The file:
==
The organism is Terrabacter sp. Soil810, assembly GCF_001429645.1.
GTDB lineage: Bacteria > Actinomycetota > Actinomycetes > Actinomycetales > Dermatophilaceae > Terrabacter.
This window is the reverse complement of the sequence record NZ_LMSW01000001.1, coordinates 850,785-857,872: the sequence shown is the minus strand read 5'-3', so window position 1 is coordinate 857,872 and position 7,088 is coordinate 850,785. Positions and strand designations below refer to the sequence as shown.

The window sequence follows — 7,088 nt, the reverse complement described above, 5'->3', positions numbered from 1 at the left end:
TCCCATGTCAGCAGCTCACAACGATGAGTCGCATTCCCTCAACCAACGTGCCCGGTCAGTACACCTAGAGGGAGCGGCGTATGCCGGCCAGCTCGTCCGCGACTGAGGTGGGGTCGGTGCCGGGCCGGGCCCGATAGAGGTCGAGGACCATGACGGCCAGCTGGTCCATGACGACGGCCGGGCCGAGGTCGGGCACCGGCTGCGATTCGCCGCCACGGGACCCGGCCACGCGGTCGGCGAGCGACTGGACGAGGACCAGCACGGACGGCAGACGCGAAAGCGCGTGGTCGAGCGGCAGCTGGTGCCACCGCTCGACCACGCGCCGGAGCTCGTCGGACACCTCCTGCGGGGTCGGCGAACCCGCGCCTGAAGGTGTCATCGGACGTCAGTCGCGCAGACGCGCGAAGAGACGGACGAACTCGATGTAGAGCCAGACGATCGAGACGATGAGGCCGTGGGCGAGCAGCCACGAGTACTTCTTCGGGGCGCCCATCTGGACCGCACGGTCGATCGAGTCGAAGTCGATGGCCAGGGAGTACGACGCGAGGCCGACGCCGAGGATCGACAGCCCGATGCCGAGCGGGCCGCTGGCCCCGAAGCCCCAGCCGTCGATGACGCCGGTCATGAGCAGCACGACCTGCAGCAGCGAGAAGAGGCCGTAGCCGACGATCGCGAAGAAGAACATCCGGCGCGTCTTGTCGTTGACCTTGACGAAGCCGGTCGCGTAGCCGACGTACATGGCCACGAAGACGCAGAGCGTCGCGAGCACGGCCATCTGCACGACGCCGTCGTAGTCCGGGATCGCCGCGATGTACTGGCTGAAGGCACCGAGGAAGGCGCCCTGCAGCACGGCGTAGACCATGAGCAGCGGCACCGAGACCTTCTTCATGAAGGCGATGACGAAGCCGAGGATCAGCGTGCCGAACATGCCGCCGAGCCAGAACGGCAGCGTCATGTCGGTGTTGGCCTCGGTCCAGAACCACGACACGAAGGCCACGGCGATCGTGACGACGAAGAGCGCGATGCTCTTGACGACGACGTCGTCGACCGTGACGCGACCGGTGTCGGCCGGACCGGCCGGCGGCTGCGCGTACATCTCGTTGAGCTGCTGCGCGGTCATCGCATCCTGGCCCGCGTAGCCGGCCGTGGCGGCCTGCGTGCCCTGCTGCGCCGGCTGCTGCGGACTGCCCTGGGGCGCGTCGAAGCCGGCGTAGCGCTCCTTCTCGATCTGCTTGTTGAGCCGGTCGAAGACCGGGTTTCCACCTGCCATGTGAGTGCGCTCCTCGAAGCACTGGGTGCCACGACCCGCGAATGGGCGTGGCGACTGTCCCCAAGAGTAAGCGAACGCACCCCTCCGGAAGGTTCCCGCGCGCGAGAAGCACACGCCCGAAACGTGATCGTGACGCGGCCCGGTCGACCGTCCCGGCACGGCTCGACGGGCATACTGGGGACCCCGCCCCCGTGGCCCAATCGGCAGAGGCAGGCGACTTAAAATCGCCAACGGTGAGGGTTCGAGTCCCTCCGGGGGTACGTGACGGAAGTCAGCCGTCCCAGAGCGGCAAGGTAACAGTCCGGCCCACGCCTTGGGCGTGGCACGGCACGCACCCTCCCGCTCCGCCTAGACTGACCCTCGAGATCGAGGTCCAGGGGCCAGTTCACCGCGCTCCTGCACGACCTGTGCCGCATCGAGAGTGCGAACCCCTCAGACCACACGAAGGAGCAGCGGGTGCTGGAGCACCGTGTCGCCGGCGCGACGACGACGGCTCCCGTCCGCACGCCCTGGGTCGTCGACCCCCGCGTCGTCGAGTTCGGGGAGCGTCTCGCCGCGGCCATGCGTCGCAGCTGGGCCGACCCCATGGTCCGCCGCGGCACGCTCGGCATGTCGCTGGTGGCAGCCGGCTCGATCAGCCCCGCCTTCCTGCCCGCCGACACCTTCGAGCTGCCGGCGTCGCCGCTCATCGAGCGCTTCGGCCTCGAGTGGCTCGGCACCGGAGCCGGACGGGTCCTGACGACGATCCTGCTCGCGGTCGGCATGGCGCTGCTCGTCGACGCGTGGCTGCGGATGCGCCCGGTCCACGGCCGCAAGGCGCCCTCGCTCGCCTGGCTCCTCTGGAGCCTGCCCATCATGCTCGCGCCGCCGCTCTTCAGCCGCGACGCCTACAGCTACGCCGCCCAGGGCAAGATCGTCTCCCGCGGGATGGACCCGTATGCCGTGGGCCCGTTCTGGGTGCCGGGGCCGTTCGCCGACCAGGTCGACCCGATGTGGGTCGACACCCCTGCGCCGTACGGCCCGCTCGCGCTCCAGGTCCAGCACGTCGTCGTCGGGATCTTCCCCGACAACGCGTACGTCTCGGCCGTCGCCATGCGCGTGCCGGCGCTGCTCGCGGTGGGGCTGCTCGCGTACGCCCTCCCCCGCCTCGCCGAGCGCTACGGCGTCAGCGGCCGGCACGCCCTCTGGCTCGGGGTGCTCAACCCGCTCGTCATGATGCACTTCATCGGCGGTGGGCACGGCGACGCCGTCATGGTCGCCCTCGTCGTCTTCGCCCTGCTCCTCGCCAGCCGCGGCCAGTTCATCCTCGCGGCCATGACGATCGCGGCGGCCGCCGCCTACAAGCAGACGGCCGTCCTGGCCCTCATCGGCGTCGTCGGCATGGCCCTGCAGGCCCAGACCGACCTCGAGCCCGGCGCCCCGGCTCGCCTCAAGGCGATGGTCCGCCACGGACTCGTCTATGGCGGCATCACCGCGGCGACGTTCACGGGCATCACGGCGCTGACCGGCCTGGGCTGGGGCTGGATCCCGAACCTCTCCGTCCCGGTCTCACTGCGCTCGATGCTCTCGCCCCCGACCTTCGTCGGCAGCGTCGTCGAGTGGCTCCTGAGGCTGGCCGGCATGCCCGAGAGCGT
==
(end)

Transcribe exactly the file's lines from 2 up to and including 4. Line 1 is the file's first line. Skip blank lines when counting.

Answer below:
GTDB lineage: Bacteria > Actinomycetota > Actinomycetes > Actinomycetales > Dermatophilaceae > Terrabacter.
This window is the reverse complement of the sequence record NZ_LMSW01000001.1, coordinates 850,785-857,872: the sequence shown is the minus strand read 5'-3', so window position 1 is coordinate 857,872 and position 7,088 is coordinate 850,785. Positions and strand designations below refer to the sequence as shown.

The window sequence follows — 7,088 nt, the reverse complement described above, 5'->3', positions numbered from 1 at the left end: